Tisreo Sukhem – Clams and Coconut Inspired By Flavors of Goa

Clams sauteed Goan Style
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This is a  dish   that  marries  two of  the abundant ingredients  from the Konkan  coast –  seafood  and  coconut.  Clams  in  their  half  shells  are liberally  coated  with coconut  and  onions.  The dish is  lightly flavored  with  spices and  the  secret  ingredient – kokum.   Typically  they  will serve it  with steamed rice  but  I bet a  bottle  of  the  local  favorite  cashew wine,   Fenni,   will  work   as  well .

Clams sauteed Goan Style

When  we  were  kids  a  visit  to  granny’s  place  was a  must  during the summer   holidays.  She  lived  right next  to the backwaters,  so close  that  the  water   from  the  well  in her  property  was  salty like  sea  water.  It  was  one  of  our  pet  peeves   during  those  days.

As  you can  imagine  this proximity to  sea  meant  an    abundance of  seafood.   Here the  Arabian  ocean  was a  big part of  every day life –  it provided food,  raw  material for  paint,   fertilizer,  and  of  course recreation .

During  one  of  those  summers  my  sis  and  I  came  across a  pile of  clam  shells  about  3  ft  high.  We  were  very little  and  3  feet  was a  big  deal  for us.   Clams or muscles  were  not  part of  our  regular  diet  and till then   we had  only seen  the  meat  off  the   shells.   So once  we  figured  out  what  these  were  it  was a  source  of morbid curiosity.

Our  summer  tradition of  these  visits  to  Nanny did continue   for  few  more years. On  every visit I made it a  point to eyeball the  height of  the pile.  Eventually we  learnt  that  these  shells  were  used  to  make  slaked lime.  Whitewash the  choice  of  outdoor  paint  for  ages as  it  was eco friendly and  has  mild anti bacterial properties.  The  shells were  collected   to   make  lime.   The  magic  of  high heat  turns  the  calcium  rich  shells  into lime (quick lime or  CaO)  which   when  mixed  with   water creates  slaked lime ( Ca(OH)2).  This  slaked  lime  cures  bright  white (whitewash)  after  coming  to  contact  with  CO2.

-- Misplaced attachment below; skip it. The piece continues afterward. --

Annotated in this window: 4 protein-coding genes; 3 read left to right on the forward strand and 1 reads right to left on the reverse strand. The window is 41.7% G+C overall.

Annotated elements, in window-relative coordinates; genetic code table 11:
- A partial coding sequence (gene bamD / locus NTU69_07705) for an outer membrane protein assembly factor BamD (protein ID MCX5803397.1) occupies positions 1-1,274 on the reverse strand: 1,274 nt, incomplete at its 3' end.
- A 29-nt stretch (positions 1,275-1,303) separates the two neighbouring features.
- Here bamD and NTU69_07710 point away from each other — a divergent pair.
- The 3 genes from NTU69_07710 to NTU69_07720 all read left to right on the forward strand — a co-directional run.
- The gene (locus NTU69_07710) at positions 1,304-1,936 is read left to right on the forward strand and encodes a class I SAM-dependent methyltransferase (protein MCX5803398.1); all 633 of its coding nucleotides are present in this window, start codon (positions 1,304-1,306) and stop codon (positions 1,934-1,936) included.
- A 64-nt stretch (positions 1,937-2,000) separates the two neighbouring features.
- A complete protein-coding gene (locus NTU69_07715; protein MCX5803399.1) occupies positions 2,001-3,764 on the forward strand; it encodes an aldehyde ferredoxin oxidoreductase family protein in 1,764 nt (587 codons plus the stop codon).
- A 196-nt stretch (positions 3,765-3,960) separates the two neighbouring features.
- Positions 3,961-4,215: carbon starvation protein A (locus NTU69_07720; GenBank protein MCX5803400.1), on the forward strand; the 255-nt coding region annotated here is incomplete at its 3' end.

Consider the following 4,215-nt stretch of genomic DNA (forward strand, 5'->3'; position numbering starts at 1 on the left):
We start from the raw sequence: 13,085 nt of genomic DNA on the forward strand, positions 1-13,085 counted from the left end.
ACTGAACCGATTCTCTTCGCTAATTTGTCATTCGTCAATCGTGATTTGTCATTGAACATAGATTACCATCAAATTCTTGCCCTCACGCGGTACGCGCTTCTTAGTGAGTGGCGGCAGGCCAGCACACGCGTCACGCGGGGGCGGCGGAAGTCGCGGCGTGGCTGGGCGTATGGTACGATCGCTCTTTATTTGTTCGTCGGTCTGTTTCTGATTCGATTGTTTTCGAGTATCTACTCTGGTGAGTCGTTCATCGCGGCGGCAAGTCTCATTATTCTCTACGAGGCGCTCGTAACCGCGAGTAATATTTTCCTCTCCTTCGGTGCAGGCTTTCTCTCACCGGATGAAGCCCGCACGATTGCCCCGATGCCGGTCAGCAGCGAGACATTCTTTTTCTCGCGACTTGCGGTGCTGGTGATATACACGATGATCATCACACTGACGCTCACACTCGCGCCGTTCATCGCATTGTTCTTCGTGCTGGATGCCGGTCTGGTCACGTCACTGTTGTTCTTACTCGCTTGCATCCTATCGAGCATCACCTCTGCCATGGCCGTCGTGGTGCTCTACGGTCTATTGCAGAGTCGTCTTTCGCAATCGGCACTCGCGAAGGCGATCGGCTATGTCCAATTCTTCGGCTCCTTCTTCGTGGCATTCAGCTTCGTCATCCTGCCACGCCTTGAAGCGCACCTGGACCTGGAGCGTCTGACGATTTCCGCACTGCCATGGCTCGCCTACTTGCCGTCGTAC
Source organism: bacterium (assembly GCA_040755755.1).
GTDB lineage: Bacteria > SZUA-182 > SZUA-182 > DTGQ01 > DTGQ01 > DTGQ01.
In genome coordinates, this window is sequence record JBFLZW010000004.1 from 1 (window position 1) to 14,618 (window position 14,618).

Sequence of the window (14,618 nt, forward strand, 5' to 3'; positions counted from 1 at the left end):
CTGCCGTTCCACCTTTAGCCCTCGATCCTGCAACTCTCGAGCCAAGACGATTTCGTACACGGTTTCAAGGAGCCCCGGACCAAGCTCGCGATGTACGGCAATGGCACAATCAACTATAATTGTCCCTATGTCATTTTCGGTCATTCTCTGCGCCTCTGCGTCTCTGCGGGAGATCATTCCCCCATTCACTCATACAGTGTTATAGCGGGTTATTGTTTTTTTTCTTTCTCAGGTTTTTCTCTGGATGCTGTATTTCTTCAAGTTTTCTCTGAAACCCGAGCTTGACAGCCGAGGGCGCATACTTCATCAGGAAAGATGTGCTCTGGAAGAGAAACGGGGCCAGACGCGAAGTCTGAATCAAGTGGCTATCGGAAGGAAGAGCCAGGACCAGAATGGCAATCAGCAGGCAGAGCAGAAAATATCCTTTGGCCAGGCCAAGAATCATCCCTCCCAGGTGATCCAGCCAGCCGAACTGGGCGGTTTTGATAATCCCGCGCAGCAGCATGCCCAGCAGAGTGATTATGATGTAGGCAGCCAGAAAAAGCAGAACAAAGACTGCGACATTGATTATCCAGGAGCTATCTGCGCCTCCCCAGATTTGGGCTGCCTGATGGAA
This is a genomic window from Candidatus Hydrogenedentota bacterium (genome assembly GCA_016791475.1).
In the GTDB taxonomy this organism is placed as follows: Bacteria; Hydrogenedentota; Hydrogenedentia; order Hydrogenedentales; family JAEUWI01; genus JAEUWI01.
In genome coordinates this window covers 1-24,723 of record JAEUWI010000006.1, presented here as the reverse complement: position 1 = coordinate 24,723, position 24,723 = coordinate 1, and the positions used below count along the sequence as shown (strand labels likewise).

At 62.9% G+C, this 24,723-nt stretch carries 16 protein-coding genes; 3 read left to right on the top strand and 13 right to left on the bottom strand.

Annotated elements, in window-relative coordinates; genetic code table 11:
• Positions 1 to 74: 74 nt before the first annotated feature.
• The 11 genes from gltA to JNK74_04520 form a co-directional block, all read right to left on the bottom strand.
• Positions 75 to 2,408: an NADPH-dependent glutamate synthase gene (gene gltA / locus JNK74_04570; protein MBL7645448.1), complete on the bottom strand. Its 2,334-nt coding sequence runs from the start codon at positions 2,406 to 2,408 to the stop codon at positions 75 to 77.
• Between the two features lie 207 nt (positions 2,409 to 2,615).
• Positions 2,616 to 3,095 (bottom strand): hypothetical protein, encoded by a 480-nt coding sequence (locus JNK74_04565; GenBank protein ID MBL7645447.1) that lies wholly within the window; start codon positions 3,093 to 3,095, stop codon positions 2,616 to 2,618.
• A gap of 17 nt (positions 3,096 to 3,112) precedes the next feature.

For  any  of  you  backyard  adventure / diy enthusiasts  here is a  way to make  these  at  home.

Whitewash had a  tendency to rub off  – and  was not a  favorite  of   everyone.  Over  the years modern  paints  that  lasts  for  few  years  and  those  that  were  mold  and  mildew  resistant  became  more  popular  and  these  piles in the  backyards  began  to  shrink  and  eventually disappeared.

Clams sauteed With Coconut

That is  enough  about  the  shells ,   it  is  what  is   inside  that  makes  clammy weather of  monsoons enjoyable.  This   dish – Tisreo  Sokhem –  is a  typical   goan  style  recipe.    Tisreo  in  Konkani means  clams  and    Sukhem means  dry.  Dry in this case is an  adjective  used to  indicate that  it is not a  gravy dish – or  curry.   Dry Clams  is  one  way to  describe  this  dish  –  to be  more  accurate  lets  say – dry sauteed clams with coconut  and onions.

We first tasted this   dish a  few  years back  on a  road  trip to   Goa.  Somewhere along  the  Konkan   coast  we  stopped  for  a  scrumptious  seafood   thali.  There  was  fried  fish,  fish  curry,  prawns  roast , a  dry fish  chutney and clams. Even  for  someone  who  grew  up with seafood  this  was an incredible  experience.

The one  dish   that stood out   was  this – Tisreo Sukhem  or  Tisriya  masala.  the  flavors  were  incredibly fresh and   bright  – just  like  that  sun that   was  shining  on us  that   day !   This is my version of  the  clam  recipe .  It is  an  easy  dish  to make with   fresh  or  frozen clams. If  you use frozen  clam  meat  all  it  takes is 20 minutes  from start to finish!

My preference  here is  fresh clams  in shell. I like  to hold it and eat out of the  shell.   It is  not  just  an  experience   reserved for oysters!

I steam  the  clams    before  stir  frying, but   I have been  told  that  is  not how most  of  Goa  does it.  The  clams  are  cleaned  and  shells  are  pried  open, any unsavory ones   get  discarded in the   process.   Whether  to  remove   the  meat  or  leave  it  in the shells  is  left  to the  cook.  For  some  reason, the  thought of  prying  open the  clams  do not  appeal  to  me,  so I take the  easy  way out.

Steaming clams

This is  how  I do  it  –